Billions on the Path to Self-Discovery

Word has it that Northrop Grumman, the defense giant contracted to build the Navy’s next generation of destroyer has worked to get the project canceled.

A source in the shipbuilding industry tells us Northrop, in a move to protect profits, pushed hard to get DDG-1000, the Zumwalt-class all-things-to-all-people, guided-missile destroyer gutted before the over-budget (and unstable) platform went further into production.

The company has the contract for DDG-1000, which has not proved to be the dream vessel Navy backers touted it to be. As reported in July and discussed here recently, Navy officials cut the class from seven to two ships, with the fate of a third hanging in the 2009 appropriations balance.

The two Zumwalts currently under construction reportedly are cost-plus contracts. Over budget? No problem! Northrop Grumman gets its money. It seems there had been rumblings the Navy wanted to renegotiate the contract for future ships, placing the vessel on a fixed-price contract — a la the deal that wasn’t that stalled the littoral combat ship program (for now) with Lockheed Martin and General Dynamics. (Navy: We must control costs! Lockheed: Then you need to stop making changes! Impasse.)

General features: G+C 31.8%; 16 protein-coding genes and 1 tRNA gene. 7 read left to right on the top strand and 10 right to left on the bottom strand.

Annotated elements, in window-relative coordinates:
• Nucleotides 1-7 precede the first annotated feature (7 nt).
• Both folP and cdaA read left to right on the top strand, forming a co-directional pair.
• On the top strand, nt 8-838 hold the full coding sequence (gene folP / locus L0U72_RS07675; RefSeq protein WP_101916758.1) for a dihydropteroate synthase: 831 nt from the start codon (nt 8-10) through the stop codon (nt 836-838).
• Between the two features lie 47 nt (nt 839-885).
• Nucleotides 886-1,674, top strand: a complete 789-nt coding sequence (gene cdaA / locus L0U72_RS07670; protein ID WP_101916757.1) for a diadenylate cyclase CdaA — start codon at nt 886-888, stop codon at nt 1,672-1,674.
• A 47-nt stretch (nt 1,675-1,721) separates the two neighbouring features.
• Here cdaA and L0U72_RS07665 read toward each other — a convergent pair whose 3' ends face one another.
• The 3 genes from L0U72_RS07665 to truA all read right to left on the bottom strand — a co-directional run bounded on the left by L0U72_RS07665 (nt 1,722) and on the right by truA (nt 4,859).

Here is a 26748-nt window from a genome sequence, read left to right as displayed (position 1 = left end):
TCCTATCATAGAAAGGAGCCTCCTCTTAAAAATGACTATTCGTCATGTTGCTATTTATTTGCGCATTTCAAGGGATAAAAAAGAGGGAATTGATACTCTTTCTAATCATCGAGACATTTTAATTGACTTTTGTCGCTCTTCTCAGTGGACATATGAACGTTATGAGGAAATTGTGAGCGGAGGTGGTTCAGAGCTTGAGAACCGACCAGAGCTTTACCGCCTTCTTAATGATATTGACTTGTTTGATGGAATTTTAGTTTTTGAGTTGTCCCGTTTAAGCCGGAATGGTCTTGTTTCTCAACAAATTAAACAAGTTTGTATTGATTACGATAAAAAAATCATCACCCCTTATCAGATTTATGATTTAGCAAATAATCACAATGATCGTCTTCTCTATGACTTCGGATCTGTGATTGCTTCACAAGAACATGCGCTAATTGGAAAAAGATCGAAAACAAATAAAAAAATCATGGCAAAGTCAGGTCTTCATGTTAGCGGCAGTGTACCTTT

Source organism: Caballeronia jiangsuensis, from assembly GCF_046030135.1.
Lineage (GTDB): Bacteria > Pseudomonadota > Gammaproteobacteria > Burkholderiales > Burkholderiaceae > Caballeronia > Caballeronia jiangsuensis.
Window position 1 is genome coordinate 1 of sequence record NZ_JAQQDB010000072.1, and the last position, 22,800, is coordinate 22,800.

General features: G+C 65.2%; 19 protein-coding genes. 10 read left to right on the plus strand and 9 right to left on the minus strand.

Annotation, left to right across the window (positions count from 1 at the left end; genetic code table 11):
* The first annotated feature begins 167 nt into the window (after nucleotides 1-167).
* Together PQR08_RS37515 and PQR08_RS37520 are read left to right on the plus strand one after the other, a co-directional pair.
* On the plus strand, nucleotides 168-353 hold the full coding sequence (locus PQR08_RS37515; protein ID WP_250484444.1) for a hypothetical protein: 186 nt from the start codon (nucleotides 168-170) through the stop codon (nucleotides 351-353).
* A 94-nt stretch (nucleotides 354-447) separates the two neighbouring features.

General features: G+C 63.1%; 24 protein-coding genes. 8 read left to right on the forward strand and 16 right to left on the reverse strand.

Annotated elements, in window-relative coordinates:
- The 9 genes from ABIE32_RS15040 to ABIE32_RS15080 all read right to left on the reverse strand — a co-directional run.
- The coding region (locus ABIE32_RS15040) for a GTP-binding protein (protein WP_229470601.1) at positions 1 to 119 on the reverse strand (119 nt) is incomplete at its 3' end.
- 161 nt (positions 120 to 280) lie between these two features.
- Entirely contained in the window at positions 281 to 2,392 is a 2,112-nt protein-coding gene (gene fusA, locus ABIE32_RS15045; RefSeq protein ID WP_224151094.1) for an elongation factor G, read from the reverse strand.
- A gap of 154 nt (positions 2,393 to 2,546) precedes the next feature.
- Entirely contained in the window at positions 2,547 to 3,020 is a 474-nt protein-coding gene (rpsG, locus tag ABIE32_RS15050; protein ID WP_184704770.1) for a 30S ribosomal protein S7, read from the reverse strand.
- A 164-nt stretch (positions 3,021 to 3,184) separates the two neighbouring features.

Northrop thought it prudent to avoid a similar mess. Hey, kill the Zumwalt (a controversial chief of naval operations (whom no one liked anyway) and push forward with, oh, an additional eight Arleigh Burkes (everyone liked him)! Yeah. The DDG-51 program has been successful (and has lacked the drama we’ve come to expect), and Northrop Grumman reportedly has production down to where it can make money on those babies.

Northrop Grumman has become the defense contractor about town. It was they and partner European defense giant EADS that took top prize in the competition for the Air Force aerial refueling tanker contract. (That deal is on hold for now following a Boeing Corporation protest of the award and an exasperated defense secretary.) Aside from the Arleigh Burke cash cow, the Zumwalt was pushing a cool $29 billion.

So, Congress has forced the issue to get a third Zumwalt budgeted. Northrop Grumman probably has gotten the overall program killed. One question: Is the Navy making any decisions? Could the Navy be stuck back in the 1990s looking for its compass heading? Is it dead in the water (for now) with no clear threat to confront (other than itself)?

Billions on the path to self-discovery.

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